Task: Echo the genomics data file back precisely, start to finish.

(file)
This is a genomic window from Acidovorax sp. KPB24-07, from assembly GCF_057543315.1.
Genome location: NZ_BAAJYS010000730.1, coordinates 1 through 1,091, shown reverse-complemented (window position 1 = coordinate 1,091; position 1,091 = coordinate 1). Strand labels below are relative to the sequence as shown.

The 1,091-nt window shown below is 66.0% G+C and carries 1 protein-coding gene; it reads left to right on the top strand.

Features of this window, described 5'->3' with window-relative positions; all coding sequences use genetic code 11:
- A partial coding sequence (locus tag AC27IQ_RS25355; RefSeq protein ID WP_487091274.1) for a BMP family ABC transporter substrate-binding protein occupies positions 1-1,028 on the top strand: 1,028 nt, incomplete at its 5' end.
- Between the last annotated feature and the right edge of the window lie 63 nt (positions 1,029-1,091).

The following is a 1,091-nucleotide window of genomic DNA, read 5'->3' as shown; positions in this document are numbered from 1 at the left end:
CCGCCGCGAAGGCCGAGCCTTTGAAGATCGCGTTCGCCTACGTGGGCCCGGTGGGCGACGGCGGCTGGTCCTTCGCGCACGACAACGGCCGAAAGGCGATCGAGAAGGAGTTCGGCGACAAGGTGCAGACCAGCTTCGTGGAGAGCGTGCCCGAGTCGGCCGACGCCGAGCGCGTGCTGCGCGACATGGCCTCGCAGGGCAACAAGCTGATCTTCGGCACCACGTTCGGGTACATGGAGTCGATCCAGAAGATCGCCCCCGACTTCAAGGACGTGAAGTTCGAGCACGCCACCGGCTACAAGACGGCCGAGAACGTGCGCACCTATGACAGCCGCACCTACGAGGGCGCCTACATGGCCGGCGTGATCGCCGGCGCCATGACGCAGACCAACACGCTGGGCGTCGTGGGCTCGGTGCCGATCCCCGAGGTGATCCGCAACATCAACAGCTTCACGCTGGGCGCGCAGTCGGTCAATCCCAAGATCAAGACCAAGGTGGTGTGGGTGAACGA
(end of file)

This is a genomic window from Acidovorax sp. KPB24-07, from assembly GCF_057543315.1.
Genome location: NZ_BAAJYS010000730.1, coordinates 1 through 1,091, shown reverse-complemented (window position 1 = coordinate 1,091; position 1,091 = coordinate 1). Strand labels below are relative to the sequence as shown.

The 1,091-nt window shown below is 66.0% G+C and carries 1 protein-coding gene; it reads left to right on the top strand.

Features of this window, described 5'->3' with window-relative positions; all coding sequences use genetic code 11:
- A partial coding sequence (locus tag AC27IQ_RS25355; RefSeq protein ID WP_487091274.1) for a BMP family ABC transporter substrate-binding protein occupies positions 1-1,028 on the top strand: 1,028 nt, incomplete at its 5' end.
- Between the last annotated feature and the right edge of the window lie 63 nt (positions 1,029-1,091).

The following is a 1,091-nucleotide window of genomic DNA, read 5'->3' as shown; positions in this document are numbered from 1 at the left end:
CCGCCGCGAAGGCCGAGCCTTTGAAGATCGCGTTCGCCTACGTGGGCCCGGTGGGCGACGGCGGCTGGTCCTTCGCGCACGACAACGGCCGAAAGGCGATCGAGAAGGAGTTCGGCGACAAGGTGCAGACCAGCTTCGTGGAGAGCGTGCCCGAGTCGGCCGACGCCGAGCGCGTGCTGCGCGACATGGCCTCGCAGGGCAACAAGCTGATCTTCGGCACCACGTTCGGGTACATGGAGTCGATCCAGAAGATCGCCCCCGACTTCAAGGACGTGAAGTTCGAGCACGCCACCGGCTACAAGACGGCCGAGAACGTGCGCACCTATGACAGCCGCACCTACGAGGGCGCCTACATGGCCGGCGTGATCGCCGGCGCCATGACGCAGACCAACACGCTGGGCGTCGTGGGCTCGGTGCCGATCCCCGAGGTGATCCGCAACATCAACAGCTTCACGCTGGGCGCGCAGTCGGTCAATCCCAAGATCAAGACCAAGGTGGTGTGGGTGAACGA